5. There are times when it’s hard for me to separate out life experiences that have brought me to this point. If I err on the side of not sharing that part of who I am, what is lost in the building of that relationship? I often back off and remain silent, possibly denying someone the benefit of my experience.

    1. Yeah, I get that. Perhaps it is laziness or worse -selfishness – that keeps me silent. Sometimes though, discretion is the better part of valor.

      At the end of the training weekend we were talking about Pantanjali’s Yoga Sutra’s. We were discussing expectations and non-attachment. A younger woman, whose husband is oversea’s in the Middle East, was talking about his deployment and how she handles the periods when they have no contact. She mentioned that she has a low expectation of hearing from her husband more than the three times a week that they do talk and even then she has cautioned herself about reading anything into a long silence because military protocols dictate communication blackouts for all sorts of reasons, not all of them bad. She mentioned though that some of her fellow wives have higher expectations and don’t handle blackouts well or in fact, handle the deployments well.

      I wanted to point out that relationships are the hardest area in which we could practice non-attachment. Intimate relationships and child/parent especially demand a certain level of attachment. So far the Sutras haven’t delved specially into this, they stick mainly to material and ego-centered things, but I am not sure that non-attachment means what people assume it does in this area.

      Are ability to attach or not, just like how we react or not in an relationship is built on a history of experiences. My yoga compadre is military trained and perhaps come at her viewpoint differently from some wives without that background and her personal history might be one that has made her practical and pragmatic in her outlook. Nothing wrong with that, but nothing superior either. It’s not necessarily the best thing to allow your fears to rattle you without cause but how do you learn to tell the difference between mountains and molehills if you don’t know what either one looks like, experience them and learn to react accordingly?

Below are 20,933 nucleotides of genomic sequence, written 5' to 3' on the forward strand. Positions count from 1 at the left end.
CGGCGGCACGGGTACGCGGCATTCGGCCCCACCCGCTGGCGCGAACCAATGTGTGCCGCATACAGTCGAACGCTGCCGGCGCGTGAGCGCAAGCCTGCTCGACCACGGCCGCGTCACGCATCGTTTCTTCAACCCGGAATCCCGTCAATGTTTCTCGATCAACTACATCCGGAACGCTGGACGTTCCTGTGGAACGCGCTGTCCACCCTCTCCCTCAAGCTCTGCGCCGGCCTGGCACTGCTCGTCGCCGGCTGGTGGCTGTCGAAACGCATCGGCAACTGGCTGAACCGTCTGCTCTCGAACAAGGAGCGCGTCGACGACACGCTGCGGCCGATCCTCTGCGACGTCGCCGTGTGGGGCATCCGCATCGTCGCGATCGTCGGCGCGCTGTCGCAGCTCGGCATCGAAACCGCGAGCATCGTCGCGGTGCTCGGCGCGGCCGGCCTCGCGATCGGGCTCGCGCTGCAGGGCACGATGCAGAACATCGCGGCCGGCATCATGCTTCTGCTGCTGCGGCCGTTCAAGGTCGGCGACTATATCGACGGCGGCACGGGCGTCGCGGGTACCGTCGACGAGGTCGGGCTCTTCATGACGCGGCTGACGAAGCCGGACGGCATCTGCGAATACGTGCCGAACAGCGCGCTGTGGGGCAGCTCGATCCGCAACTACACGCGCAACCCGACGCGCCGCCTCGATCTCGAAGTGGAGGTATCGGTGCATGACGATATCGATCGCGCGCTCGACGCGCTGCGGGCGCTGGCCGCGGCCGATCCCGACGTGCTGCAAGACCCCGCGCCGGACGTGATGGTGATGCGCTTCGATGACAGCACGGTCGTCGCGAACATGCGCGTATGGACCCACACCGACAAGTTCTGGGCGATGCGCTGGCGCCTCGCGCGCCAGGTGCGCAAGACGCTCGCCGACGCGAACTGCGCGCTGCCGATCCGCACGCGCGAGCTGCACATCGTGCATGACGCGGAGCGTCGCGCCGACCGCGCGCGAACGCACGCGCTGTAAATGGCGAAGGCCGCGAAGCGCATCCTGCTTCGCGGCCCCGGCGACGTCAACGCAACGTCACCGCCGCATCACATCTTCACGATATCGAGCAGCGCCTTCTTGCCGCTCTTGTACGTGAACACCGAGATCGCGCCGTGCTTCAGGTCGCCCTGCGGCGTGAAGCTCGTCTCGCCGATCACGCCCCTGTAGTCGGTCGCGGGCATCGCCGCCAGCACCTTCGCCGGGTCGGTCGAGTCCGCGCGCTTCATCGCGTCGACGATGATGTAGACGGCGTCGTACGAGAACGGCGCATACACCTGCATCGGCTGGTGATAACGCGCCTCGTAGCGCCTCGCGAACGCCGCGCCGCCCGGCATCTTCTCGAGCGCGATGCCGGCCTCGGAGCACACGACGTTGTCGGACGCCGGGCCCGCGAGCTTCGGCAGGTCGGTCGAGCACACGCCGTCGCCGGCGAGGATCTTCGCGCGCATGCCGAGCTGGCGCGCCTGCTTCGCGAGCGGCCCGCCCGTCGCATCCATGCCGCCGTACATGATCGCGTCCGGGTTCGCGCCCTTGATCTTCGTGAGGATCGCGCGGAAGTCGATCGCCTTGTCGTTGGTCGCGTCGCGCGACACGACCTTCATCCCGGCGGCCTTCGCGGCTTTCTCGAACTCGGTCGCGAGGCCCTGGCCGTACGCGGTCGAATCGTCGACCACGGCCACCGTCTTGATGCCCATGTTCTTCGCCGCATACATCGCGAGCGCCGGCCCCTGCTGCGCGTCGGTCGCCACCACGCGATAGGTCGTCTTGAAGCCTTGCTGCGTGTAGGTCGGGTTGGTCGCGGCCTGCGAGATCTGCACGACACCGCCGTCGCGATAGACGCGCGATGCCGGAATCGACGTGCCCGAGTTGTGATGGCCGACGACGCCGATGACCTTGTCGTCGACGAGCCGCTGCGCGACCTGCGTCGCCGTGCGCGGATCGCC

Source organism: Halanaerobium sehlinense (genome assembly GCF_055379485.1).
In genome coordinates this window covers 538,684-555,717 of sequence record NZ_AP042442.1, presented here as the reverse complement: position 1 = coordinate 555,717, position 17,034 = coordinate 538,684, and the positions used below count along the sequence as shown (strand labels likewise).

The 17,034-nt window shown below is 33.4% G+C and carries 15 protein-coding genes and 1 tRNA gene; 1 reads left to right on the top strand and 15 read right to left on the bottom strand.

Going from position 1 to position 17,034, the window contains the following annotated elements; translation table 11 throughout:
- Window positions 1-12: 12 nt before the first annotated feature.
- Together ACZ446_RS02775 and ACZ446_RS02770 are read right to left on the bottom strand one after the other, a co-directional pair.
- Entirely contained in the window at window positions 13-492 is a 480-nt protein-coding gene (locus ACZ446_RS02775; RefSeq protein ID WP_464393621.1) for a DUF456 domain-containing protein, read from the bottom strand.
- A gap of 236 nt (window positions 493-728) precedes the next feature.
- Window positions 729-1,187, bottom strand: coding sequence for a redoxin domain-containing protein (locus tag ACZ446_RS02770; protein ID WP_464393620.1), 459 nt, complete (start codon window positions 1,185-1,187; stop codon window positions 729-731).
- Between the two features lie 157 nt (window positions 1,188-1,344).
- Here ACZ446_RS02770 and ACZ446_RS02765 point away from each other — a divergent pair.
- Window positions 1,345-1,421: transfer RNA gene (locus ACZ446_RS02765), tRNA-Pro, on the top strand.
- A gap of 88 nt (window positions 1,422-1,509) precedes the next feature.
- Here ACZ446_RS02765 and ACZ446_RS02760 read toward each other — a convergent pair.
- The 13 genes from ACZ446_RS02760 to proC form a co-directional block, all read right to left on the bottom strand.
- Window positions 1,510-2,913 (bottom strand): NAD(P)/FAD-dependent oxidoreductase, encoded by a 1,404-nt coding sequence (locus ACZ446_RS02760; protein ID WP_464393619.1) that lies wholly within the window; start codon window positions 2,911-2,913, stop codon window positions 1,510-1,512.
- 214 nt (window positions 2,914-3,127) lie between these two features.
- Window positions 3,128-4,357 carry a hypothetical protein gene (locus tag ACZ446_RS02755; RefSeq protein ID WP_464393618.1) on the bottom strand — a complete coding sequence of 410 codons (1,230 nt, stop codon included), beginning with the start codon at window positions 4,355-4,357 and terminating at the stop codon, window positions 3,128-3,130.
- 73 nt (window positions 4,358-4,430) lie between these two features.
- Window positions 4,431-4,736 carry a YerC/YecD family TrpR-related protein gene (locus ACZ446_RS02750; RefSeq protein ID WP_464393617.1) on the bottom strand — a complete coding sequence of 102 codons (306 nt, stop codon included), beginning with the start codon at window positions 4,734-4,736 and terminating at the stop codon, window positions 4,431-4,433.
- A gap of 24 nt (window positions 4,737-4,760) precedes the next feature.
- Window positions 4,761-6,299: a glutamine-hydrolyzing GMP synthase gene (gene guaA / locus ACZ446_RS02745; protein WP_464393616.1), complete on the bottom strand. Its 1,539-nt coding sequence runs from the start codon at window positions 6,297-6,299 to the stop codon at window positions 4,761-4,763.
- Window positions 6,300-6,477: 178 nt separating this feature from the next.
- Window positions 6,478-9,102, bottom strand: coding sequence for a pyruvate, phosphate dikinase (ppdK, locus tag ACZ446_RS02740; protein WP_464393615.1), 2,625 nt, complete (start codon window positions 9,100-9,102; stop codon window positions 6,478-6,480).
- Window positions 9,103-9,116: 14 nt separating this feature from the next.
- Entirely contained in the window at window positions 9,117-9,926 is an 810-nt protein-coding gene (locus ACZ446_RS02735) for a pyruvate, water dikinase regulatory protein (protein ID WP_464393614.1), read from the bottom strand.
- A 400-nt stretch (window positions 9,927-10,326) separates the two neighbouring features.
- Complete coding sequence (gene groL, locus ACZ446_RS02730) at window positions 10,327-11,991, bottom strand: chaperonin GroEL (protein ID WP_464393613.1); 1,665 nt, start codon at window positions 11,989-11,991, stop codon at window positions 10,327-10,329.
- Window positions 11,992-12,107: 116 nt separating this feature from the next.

After Rob and I became a couple, married, it took a while – for both of us – to learn to trust that neither of us was going to die suddenly or freakishly. If he was late home or I didn’t call when I said I would, we both ran to worst-case scenarios. Why not? We have dead spouses in our background?

      We are better about that now. I forgot to call and let Rob know I’d made it to the city this morning. He teased me a bit about it when I called to let him know I was on my way home this evening. Mountains and molehills – oh, and perspective – from that springs non-attachment, which is really just acknowledging that everything has a path through life and we will only travel certain distances with each other.

      I rambled. Sorry.
      ,

  6. I remember being quite startled the first time I met someone new and didn’t feel the need to say, “Hi. I’m Alicia and myhusbanddiedofabraintumorjustoneweekafterdiagnosis.” It was something of a self-revelation to realize that Nick’s death was no longer the focus of my identity.

    Regarding the memoir: I’m also stuck on it, and I can’t figure out why. I don’t think it’s fear of being known as the widow, although that whole overcoming-adversity bit does rankle. Maybe I’m just lazy!

    1. I don’t think it’s lazy. There is the fear of being known in this respect. There is the annoying guru thing. And it’s simply like picking at scars which is a whole lot different from scabs.

  7. Yes, I know what you mean. Just because you’ve dealt with grief on a deep level doesn’t mean you can serve as a guide for anyone else. We all have to face it on our own terms, and no two of us are cut from exactly the same leather.

    At least, I think I understand what you mean. I may be totally off-base here, but I think this is true for everyone. Having done it once doesn’t make anyone an expert at something like this.

    Or I’m wrong, in which case I hope my interpretation didn’t offend you. I think there’s much wisdom in what you’ve said here.